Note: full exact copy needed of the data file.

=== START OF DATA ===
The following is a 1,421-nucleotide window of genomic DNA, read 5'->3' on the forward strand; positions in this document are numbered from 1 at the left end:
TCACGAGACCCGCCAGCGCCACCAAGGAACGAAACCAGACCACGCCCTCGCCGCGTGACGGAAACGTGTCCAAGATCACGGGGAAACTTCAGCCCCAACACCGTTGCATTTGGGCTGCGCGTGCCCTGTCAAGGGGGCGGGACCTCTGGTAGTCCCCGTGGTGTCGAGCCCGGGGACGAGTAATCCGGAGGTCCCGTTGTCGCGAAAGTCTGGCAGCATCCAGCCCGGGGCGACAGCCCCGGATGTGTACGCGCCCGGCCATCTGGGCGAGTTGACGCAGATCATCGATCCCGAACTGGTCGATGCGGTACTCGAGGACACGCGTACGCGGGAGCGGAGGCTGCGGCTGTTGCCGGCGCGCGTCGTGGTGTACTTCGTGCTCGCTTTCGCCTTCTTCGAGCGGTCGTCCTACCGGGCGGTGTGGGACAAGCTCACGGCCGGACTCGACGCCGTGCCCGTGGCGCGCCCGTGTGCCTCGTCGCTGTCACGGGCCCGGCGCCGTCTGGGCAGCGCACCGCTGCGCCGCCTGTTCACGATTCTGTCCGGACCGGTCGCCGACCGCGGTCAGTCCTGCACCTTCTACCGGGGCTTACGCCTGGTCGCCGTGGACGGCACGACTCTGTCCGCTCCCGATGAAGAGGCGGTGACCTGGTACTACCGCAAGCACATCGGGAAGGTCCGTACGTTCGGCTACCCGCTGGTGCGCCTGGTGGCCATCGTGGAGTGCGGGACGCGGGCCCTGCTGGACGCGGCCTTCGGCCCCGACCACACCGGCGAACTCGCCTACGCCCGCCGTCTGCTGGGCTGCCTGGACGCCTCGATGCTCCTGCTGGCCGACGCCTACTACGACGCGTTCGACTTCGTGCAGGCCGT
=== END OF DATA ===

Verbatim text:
The following is a 1,421-nucleotide window of genomic DNA, read 5'->3' on the forward strand; positions in this document are numbered from 1 at the left end:
TCACGAGACCCGCCAGCGCCACCAAGGAACGAAACCAGACCACGCCCTCGCCGCGTGACGGAAACGTGTCCAAGATCACGGGGAAACTTCAGCCCCAACACCGTTGCATTTGGGCTGCGCGTGCCCTGTCAAGGGGGCGGGACCTCTGGTAGTCCCCGTGGTGTCGAGCCCGGGGACGAGTAATCCGGAGGTCCCGTTGTCGCGAAAGTCTGGCAGCATCCAGCCCGGGGCGACAGCCCCGGATGTGTACGCGCCCGGCCATCTGGGCGAGTTGACGCAGATCATCGATCCCGAACTGGTCGATGCGGTACTCGAGGACACGCGTACGCGGGAGCGGAGGCTGCGGCTGTTGCCGGCGCGCGTCGTGGTGTACTTCGTGCTCGCTTTCGCCTTCTTCGAGCGGTCGTCCTACCGGGCGGTGTGGGACAAGCTCACGGCCGGACTCGACGCCGTGCCCGTGGCGCGCCCGTGTGCCTCGTCGCTGTCACGGGCCCGGCGCCGTCTGGGCAGCGCACCGCTGCGCCGCCTGTTCACGATTCTGTCCGGACCGGTCGCCGACCGCGGTCAGTCCTGCACCTTCTACCGGGGCTTACGCCTGGTCGCCGTGGACGGCACGACTCTGTCCGCTCCCGATGAAGAGGCGGTGACCTGGTACTACCGCAAGCACATCGGGAAGGTCCGTACGTTCGGCTACCCGCTGGTGCGCCTGGTGGCCATCGTGGAGTGCGGGACGCGGGCCCTGCTGGACGCGGCCTTCGGCCCCGACCACACCGGCGAACTCGCCTACGCCCGCCGTCTGCTGGGCTGCCTGGACGCCTCGATGCTCCTGCTGGCCGACGCCTACTACGACGCGTTCGACTTCGTGCAGGCCGT